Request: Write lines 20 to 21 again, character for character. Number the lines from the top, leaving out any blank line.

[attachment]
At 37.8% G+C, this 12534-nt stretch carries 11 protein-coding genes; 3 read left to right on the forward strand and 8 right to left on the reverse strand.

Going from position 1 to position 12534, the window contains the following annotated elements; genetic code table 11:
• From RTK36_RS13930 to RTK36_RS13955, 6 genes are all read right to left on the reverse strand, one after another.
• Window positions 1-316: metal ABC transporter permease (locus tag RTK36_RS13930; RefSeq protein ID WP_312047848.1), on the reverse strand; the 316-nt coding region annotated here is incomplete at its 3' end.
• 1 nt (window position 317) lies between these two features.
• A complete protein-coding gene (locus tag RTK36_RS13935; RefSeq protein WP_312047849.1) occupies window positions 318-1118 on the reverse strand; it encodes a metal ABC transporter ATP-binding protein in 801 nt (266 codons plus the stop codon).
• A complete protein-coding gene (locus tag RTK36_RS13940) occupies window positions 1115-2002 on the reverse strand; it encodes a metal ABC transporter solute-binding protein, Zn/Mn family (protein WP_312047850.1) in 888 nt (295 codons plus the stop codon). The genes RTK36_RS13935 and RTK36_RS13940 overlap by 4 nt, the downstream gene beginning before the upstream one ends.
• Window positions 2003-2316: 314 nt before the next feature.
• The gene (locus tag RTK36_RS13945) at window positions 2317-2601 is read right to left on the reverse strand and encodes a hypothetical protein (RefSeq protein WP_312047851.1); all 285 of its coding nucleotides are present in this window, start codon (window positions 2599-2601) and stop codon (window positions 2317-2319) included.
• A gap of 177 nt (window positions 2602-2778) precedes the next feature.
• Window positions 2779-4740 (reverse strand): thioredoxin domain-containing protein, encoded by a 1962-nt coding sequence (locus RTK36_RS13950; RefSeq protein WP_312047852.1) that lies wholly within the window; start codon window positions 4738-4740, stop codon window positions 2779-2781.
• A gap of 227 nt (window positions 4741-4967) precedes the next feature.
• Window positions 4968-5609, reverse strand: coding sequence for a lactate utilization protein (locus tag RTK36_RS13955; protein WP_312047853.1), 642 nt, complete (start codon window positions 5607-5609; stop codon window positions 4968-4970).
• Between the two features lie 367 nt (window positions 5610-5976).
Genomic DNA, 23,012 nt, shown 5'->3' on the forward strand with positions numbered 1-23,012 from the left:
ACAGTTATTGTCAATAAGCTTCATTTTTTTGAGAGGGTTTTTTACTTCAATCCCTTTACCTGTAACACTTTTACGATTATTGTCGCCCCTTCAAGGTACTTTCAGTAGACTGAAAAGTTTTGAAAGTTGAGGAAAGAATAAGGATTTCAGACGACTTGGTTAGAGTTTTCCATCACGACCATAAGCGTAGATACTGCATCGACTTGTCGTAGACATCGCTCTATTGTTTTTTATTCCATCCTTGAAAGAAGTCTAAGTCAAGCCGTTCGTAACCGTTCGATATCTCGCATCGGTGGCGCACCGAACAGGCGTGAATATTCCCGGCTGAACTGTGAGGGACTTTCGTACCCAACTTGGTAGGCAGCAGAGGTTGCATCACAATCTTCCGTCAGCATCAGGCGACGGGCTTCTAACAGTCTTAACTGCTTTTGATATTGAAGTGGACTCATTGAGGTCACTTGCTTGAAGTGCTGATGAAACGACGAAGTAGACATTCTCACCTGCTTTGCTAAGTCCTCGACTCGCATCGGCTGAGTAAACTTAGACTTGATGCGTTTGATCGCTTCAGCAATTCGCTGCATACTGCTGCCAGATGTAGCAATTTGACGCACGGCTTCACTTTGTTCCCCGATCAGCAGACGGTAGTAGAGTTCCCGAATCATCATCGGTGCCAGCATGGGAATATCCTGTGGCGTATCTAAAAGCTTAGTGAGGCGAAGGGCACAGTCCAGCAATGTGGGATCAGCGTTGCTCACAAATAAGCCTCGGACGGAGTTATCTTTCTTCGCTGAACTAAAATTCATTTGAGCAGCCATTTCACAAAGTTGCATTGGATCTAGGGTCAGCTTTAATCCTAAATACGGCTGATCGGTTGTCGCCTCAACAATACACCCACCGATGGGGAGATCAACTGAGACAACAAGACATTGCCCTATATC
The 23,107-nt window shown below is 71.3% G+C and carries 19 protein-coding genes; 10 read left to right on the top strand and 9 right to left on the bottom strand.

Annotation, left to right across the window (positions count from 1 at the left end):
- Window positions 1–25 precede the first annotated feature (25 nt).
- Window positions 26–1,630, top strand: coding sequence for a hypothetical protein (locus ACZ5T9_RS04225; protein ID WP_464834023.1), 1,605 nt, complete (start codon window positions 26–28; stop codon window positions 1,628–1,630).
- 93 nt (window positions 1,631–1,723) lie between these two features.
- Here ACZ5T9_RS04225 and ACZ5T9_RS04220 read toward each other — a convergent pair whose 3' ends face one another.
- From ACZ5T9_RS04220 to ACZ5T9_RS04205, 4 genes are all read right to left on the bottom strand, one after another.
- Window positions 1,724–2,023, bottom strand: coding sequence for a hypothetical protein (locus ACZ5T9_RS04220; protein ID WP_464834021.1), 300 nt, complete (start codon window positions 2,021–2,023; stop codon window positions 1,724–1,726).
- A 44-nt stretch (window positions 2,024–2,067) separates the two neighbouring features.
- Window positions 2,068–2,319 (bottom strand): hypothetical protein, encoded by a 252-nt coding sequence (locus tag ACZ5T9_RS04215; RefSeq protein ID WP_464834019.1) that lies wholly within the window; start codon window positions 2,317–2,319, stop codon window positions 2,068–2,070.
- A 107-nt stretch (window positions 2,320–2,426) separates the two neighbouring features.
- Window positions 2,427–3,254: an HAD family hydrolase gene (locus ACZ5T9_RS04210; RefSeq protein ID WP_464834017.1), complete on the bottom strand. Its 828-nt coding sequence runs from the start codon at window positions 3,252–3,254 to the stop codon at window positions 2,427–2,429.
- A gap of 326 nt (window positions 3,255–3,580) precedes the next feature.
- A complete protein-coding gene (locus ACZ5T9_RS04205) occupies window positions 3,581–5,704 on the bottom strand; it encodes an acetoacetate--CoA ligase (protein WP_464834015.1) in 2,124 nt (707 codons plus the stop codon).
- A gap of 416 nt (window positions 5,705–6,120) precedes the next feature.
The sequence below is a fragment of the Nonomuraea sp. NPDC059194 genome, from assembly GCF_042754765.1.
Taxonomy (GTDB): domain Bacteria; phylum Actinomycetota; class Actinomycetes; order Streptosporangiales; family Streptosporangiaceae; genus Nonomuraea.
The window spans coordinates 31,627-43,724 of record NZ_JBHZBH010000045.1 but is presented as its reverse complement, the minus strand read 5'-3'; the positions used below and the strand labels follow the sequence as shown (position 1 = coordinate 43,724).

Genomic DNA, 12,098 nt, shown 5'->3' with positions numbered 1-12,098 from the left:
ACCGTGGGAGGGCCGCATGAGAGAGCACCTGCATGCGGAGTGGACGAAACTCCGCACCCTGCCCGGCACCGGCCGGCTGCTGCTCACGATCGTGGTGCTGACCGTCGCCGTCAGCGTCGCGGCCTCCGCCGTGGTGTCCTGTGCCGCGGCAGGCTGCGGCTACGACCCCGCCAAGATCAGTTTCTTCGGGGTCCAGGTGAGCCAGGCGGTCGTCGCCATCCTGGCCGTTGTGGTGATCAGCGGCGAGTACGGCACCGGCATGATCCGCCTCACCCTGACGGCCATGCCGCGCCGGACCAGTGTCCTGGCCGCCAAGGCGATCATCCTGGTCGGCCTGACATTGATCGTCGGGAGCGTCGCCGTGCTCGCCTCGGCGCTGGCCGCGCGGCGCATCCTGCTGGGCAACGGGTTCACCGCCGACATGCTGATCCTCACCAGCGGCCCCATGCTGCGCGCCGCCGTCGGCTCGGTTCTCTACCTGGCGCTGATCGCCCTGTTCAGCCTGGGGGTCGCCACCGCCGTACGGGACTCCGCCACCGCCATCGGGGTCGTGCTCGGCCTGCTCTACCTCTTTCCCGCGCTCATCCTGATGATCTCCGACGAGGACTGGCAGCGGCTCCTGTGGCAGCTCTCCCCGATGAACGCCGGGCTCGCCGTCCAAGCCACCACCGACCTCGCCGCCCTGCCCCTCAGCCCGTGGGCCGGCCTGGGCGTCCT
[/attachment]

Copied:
- Window positions 26–1,630, top strand: coding sequence for a hypothetical protein (locus ACZ5T9_RS04225; protein ID WP_464834023.1), 1,605 nt, complete (start codon window positions 26–28; stop codon window positions 1,628–1,630).
- 93 nt (window positions 1,631–1,723) lie between these two features.